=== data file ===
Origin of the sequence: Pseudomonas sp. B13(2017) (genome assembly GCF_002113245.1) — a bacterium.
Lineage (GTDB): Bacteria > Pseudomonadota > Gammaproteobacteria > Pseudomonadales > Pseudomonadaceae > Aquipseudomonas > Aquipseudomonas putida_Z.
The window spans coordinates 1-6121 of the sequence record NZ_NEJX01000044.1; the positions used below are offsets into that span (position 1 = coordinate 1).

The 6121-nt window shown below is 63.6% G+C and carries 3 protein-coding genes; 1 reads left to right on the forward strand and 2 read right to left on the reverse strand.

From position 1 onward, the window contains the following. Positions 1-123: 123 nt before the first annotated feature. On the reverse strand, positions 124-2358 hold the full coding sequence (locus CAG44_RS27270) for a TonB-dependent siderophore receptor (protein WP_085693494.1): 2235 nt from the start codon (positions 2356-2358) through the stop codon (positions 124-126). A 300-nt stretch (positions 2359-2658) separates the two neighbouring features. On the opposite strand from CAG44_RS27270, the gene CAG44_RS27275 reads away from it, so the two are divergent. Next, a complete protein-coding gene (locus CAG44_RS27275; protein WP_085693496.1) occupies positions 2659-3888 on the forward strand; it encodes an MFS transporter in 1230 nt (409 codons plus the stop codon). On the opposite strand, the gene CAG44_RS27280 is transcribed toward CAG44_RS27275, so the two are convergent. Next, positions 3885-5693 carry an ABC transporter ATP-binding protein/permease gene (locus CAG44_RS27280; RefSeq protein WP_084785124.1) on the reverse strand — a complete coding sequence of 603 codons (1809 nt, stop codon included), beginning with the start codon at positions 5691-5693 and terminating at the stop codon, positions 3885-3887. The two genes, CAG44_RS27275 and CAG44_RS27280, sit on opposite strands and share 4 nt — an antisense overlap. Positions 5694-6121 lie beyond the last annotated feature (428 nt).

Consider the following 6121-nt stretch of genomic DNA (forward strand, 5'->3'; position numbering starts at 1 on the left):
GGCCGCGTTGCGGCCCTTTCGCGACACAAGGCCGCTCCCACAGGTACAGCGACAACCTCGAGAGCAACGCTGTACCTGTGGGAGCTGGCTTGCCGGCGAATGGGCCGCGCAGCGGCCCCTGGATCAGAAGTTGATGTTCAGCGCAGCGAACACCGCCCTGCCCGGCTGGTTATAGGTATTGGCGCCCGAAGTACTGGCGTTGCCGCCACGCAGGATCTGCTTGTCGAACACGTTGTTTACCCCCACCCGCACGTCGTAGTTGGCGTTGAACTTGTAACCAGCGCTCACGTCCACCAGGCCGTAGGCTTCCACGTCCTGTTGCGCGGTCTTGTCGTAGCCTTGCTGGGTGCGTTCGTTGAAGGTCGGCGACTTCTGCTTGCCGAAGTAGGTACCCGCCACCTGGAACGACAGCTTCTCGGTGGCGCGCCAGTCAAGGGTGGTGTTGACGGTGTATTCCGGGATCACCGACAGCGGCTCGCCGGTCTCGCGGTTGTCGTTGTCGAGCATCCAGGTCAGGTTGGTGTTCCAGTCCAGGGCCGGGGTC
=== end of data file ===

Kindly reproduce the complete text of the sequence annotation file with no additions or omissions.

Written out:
Origin of the sequence: Pseudomonas sp. B13(2017) (genome assembly GCF_002113245.1) — a bacterium.
Lineage (GTDB): Bacteria > Pseudomonadota > Gammaproteobacteria > Pseudomonadales > Pseudomonadaceae > Aquipseudomonas > Aquipseudomonas putida_Z.
The window spans coordinates 1-6121 of the sequence record NZ_NEJX01000044.1; the positions used below are offsets into that span (position 1 = coordinate 1).

The 6121-nt window shown below is 63.6% G+C and carries 3 protein-coding genes; 1 reads left to right on the forward strand and 2 read right to left on the reverse strand.

From position 1 onward, the window contains the following. Positions 1-123: 123 nt before the first annotated feature. On the reverse strand, positions 124-2358 hold the full coding sequence (locus CAG44_RS27270) for a TonB-dependent siderophore receptor (protein WP_085693494.1): 2235 nt from the start codon (positions 2356-2358) through the stop codon (positions 124-126). A 300-nt stretch (positions 2359-2658) separates the two neighbouring features. On the opposite strand from CAG44_RS27270, the gene CAG44_RS27275 reads away from it, so the two are divergent. Next, a complete protein-coding gene (locus CAG44_RS27275; protein WP_085693496.1) occupies positions 2659-3888 on the forward strand; it encodes an MFS transporter in 1230 nt (409 codons plus the stop codon). On the opposite strand, the gene CAG44_RS27280 is transcribed toward CAG44_RS27275, so the two are convergent. Next, positions 3885-5693 carry an ABC transporter ATP-binding protein/permease gene (locus CAG44_RS27280; RefSeq protein WP_084785124.1) on the reverse strand — a complete coding sequence of 603 codons (1809 nt, stop codon included), beginning with the start codon at positions 5691-5693 and terminating at the stop codon, positions 3885-3887. The two genes, CAG44_RS27275 and CAG44_RS27280, sit on opposite strands and share 4 nt — an antisense overlap. Positions 5694-6121 lie beyond the last annotated feature (428 nt).

Consider the following 6121-nt stretch of genomic DNA (forward strand, 5'->3'; position numbering starts at 1 on the left):
GGCCGCGTTGCGGCCCTTTCGCGACACAAGGCCGCTCCCACAGGTACAGCGACAACCTCGAGAGCAACGCTGTACCTGTGGGAGCTGGCTTGCCGGCGAATGGGCCGCGCAGCGGCCCCTGGATCAGAAGTTGATGTTCAGCGCAGCGAACACCGCCCTGCCCGGCTGGTTATAGGTATTGGCGCCCGAAGTACTGGCGTTGCCGCCACGCAGGATCTGCTTGTCGAACACGTTGTTTACCCCCACCCGCACGTCGTAGTTGGCGTTGAACTTGTAACCAGCGCTCACGTCCACCAGGCCGTAGGCTTCCACGTCCTGTTGCGCGGTCTTGTCGTAGCCTTGCTGGGTGCGTTCGTTGAAGGTCGGCGACTTCTGCTTGCCGAAGTAGGTACCCGCCACCTGGAACGACAGCTTCTCGGTGGCGCGCCAGTCAAGGGTGGTGTTGACGGTGTATTCCGGGATCACCGACAGCGGCTCGCCGGTCTCGCGGTTGTCGTTGTCGAGCATCCAGGTCAGGTTGGTGTTCCAGTCCAGGGCCGGGGTC